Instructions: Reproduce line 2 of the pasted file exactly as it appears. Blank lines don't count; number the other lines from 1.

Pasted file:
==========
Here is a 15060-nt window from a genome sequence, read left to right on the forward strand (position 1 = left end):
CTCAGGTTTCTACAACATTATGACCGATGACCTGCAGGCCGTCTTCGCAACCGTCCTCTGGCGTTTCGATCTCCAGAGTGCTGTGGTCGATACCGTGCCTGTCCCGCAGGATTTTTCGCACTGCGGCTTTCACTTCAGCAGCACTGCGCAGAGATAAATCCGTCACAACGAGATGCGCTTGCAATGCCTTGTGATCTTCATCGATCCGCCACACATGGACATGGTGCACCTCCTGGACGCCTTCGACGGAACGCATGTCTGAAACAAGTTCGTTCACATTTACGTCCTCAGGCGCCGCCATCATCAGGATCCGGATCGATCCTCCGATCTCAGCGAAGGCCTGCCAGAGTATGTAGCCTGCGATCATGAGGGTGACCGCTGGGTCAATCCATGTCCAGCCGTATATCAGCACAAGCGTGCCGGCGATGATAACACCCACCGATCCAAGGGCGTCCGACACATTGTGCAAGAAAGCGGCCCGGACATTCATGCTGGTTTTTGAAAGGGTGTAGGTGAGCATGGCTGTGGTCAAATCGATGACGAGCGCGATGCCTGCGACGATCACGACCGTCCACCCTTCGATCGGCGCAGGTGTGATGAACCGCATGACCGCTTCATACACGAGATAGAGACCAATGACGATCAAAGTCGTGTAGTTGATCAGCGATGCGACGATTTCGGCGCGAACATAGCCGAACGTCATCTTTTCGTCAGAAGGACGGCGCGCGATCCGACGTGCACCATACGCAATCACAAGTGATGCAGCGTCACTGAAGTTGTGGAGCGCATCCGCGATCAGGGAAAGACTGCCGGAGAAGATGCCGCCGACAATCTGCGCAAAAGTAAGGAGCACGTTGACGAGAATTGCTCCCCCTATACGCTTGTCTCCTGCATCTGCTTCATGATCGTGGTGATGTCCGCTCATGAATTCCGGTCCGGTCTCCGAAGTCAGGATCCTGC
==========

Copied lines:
CTCAGGTTTCTACAACATTATGACCGATGACCTGCAGGCCGTCTTCGCAACCGTCCTCTGGCGTTTCGATCTCCAGAGTGCTGTGGTCGATACCGTGCCTGTCCCGCAGGATTTTTCGCACTGCGGCTTTCACTTCAGCAGCACTGCGCAGAGATAAATCCGTCACAACGAGATGCGCTTGCAATGCCTTGTGATCTTCATCGATCCGCCACACATGGACATGGTGCACCTCCTGGACGCCTTCGACGGAACGCATGTCTGAAACAAGTTCGTTCACATTTACGTCCTCAGGCGCCGCCATCATCAGGATCCGGATCGATCCTCCGATCTCAGCGAAGGCCTGCCAGAGTATGTAGCCTGCGATCATGAGGGTGACCGCTGGGTCAATCCATGTCCAGCCGTATATCAGCACAAGCGTGCCGGCGATGATAACACCCACCGATCCAAGGGCGTCCGACACATTGTGCAAGAAAGCGGCCCGGACATTCATGCTGGTTTTTGAAAGGGTGTAGGTGAGCATGGCTGTGGTCAAATCGATGACGAGCGCGATGCCTGCGACGATCACGACCGTCCACCCTTCGATCGGCGCAGGTGTGATGAACCGCATGACCGCTTCATACACGAGATAGAGACCAATGACGATCAAAGTCGTGTAGTTGATCAGCGATGCGACGATTTCGGCGCGAACATAGCCGAACGTCATCTTTTCGTCAGAAGGACGGCGCGCGATCCGACGTGCACCATACGCAATCACAAGTGATGCAGCGTCACTGAAGTTGTGGAGCGCATCCGCGATCAGGGAAAGACTGCCGGAGAAGATGCCGCCGACAATCTGCGCAAAAGTAAGGAGCACGTTGACGAGAATTGCTCCCCCTATACGCTTGTCTCCTGCATCTGCTTCATGATCGTGGTGATGTCCGCTCATGAATTCCGGTCCGGTCTCCGAAGTCAGGATCCTGC